Illinois's Democratic legislature appears to have forged a budget deal that could stave off a junk credit rating and resolve a two-year fiscal standoff, but the plan appears to do little to solve the state's long-term problems.
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Indeed, a major rating firm said Wednesday that it continues to look at a possible downgrade of the state's credit rating to a level no state has ever seen.
On Thursday, the state House is expected to join the Senate in overriding a veto by Republican Gov. Bruce Rauner, a crushing defeat for the billionaire first-term governor who vowed to break the status quo in Illinois.
Democratic House Speaker Michael Madigan, the governor's chief political opponent, passed the revenue measure this weekend with 72 votes, surpassing the three-fifths-majority threshold of 71 votes required to override a gubernatorial veto.
Ahead of Thursday's vote, the focus remains on 15 House Republicans who voted Sunday to approve a $5 billion permanent income tax increase to fund a more than $36 billion spending bill. The state brings in roughly $32 billion a year.
Mr. Rauner, who vetoed the measure because he opposed making the tax increase permanent, is still seeking certain concessions from the legislature, including a property-tax freeze and a revamp of the state's worker compensation system.
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"Do not push for a tax hike with no fundamental reforms. Don't do it," the governor said at a news conference Wednesday. "This income tax hike is booby-trapped. It's got land mines all over it."
A budget wouldn't be a panacea. Illinois is struggling under the weight of $250 billion in pension debt, according to an estimate by Moody's Investors Service, a liability far greater than any other state's. The state's own estimate is about $126.5 billion, based on more optimistic investment assumptions.
The burdensome backlog of nearly $15 billion in bills left over from two years without a budget will likely leave Illinois "vulnerable to unanticipated economic stress," S&P Global Inc. noted Monday. Last week, a federal judge found Illinois noncompliant with its Medicaid payments, with the state owing $3 billion to health-care providers.
And Moody's Investors Service on Wednesday said that it was officially placing Illinois's rating on review for a possible downgrade, even after factoring in the likely vote by the House of Representatives to override Gov. Rauner's veto on a tax hike and move forward on a budget.
"Despite the progress toward budget balance that the emerging fiscal plan embodies, the plan entails substantial implementation risk," said Moody's. "The plan... appears to lack broad bipartisan support, which may signal shortcomings in its effectiveness once implemented."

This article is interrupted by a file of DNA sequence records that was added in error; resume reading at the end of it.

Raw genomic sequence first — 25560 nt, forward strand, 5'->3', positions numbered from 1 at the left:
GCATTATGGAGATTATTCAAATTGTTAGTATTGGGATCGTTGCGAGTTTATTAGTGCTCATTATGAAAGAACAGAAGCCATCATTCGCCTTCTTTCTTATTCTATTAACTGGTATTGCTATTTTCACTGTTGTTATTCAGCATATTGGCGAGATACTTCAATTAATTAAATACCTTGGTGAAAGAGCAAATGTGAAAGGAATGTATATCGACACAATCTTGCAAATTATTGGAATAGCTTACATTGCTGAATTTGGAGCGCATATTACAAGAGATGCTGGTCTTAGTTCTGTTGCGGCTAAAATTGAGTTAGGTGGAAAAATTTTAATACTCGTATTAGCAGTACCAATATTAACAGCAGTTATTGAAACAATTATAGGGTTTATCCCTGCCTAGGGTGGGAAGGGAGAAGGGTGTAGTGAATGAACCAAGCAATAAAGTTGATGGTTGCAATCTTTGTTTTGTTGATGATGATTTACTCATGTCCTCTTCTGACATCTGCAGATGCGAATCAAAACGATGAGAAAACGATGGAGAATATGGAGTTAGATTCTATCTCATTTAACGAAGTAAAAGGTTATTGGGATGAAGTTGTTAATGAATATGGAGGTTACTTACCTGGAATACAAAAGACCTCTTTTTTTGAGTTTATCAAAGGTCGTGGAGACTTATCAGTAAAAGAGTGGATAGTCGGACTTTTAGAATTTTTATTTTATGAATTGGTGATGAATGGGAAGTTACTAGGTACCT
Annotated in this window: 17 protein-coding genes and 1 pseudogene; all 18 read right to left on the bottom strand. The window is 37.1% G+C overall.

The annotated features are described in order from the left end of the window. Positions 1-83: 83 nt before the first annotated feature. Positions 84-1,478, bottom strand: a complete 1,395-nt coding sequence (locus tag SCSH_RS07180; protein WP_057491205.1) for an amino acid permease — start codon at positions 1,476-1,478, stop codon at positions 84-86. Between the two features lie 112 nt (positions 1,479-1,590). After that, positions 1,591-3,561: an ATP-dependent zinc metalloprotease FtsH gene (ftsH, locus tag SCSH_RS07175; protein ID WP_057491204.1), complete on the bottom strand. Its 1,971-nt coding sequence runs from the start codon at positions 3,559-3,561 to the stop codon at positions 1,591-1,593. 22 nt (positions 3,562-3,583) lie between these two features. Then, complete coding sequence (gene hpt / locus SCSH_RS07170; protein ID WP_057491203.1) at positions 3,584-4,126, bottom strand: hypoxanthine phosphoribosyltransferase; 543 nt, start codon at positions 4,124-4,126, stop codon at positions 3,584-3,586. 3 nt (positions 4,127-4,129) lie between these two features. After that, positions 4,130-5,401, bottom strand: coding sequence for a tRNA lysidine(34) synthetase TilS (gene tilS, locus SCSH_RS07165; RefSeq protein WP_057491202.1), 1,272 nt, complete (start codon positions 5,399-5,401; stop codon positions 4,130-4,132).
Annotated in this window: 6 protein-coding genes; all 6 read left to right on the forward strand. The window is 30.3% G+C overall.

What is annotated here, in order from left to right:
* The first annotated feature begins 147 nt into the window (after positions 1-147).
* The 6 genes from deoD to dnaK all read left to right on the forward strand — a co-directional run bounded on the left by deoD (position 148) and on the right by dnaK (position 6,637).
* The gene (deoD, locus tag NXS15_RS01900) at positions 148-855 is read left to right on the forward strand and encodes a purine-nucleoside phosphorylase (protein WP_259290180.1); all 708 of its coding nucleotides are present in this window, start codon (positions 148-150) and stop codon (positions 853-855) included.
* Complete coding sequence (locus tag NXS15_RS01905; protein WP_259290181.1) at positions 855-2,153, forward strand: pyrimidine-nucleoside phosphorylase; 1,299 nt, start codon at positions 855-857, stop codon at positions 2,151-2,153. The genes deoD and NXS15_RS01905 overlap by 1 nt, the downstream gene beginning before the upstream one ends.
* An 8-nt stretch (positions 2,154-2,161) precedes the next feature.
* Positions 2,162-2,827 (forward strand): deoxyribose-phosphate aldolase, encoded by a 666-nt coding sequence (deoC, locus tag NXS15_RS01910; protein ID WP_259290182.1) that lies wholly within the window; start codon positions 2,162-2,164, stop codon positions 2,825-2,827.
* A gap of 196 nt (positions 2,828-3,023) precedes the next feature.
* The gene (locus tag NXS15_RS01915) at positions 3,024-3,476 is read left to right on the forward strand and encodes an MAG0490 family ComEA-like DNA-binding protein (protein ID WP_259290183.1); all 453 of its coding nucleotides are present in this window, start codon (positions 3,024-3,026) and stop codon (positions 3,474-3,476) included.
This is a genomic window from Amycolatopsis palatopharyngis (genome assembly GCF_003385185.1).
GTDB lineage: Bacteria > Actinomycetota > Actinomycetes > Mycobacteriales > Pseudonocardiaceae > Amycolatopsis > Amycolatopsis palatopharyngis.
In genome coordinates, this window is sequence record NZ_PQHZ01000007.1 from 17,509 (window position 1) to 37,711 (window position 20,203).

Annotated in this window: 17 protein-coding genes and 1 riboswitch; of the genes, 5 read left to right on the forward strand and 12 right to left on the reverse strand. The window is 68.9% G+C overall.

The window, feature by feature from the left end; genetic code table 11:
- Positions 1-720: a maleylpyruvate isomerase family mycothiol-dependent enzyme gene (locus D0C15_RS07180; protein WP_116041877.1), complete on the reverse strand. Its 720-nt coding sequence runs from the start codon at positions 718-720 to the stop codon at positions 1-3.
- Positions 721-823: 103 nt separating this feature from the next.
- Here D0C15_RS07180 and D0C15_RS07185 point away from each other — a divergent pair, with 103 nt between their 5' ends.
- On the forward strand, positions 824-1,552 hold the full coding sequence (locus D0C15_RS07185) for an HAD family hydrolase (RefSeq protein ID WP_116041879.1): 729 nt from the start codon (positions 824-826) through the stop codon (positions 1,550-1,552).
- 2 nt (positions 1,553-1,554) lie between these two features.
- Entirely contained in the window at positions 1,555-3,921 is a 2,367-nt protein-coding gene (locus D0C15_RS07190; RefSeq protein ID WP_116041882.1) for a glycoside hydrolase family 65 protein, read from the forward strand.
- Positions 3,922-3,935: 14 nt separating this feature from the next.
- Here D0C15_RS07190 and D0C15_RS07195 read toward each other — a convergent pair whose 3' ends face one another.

"One budget is not going to fix their pension liabilities," said Keith Brainard, research director at the National Association of State Retirement Administrators. "The pension hole that the state has dug itself took decades and it's going to take a long time to get out of that hole."
Laurence Msall, president of the Civic Federation, a nonpartisan Chicago-based government-watchdog group backed by business leaders, said there are really only a few ways for the state to solve its pension problems. Illinois would need a constitutional amendment that would allow the state to reduce the liability or a means of bringing in enough revenue to cover state operations and pay off pension debts over time.
"It would be a great improvement to have any type of budget framework," Mr. Msall said. "However that will not be the end of Illinois' financial crisis."
Don Rose, a political consultant, said the General Assembly must continue to pursue pension reform and explore the possibility of changes to the state's constitution.
"It's going to be a slow process," Mr. Rose said "This [budget] is not a cure-all. We've got to find longer-term solutions, revenue-based."
But if Thursday's House vote to override the governor is successful, Mr. Rauner will have been dealt a stinging legislative rebuke ahead of a planned re-election race in 2018.
"This presents a unique opportunity for the governor because either he can mobilize all of the angst among taxpayers...and that could potentially propel him to re-election," said Diana Rickert, vice president of communications for the Illinois Policy Institute, a conservative-leaning think tank. "Or he's going to be meek and not say anything and be like, 'I tried, I failed, they're blocking me.' This is really a defining moment in the governor's political career."
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(END) Dow Jones Newswires
July 05, 2017 17:33 ET (21:33 GMT)